Volatility in the knowledge economy

Chichilnisky, Graciela; Gorbachev, Olga

We seek to explain the economic volatility of the last 6 years, in particular the rapid expansion and contraction of the knowledge sectors. Our hypothesis is that these sectors amplify the business cycle due to their increasing returns to scale, growing faster than others in an upswing and contracting faster in a downswing. To test this hypothesis we postulate a general equilibrium model with two sectors: one with increasing returns that are external to the firm and endogenously determined - the knowledge sector - and the other with constant returns to scale. We introduce a new measure of volatility of output, a 'real beta', and derive a 'resolving' equation, from which we prove that the increasing return sectors exhibit more volatility then other sectors. We validate the main results on US macro economic data of real GDP by industry (2-3 digits SIC codes) of the 1977-2001 period, and provide policy conclusions.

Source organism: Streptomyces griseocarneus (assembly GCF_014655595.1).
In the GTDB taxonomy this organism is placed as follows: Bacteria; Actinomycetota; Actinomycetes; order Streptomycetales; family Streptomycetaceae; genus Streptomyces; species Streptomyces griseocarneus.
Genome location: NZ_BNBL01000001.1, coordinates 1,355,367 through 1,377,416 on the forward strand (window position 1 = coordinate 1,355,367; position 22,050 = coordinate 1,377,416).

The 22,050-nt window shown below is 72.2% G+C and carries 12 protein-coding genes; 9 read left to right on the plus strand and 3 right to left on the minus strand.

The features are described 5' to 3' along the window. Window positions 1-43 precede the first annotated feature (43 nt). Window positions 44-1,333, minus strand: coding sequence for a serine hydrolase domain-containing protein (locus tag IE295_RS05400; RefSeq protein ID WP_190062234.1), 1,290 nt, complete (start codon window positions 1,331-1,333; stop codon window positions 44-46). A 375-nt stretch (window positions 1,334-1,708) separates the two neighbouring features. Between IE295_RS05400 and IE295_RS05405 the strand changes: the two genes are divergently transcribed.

More About This Work

Academic Units
Department of Economics, Columbia University
Department of Economics Discussion Papers, 0304-13
Published Here
March 24, 2011


February 2004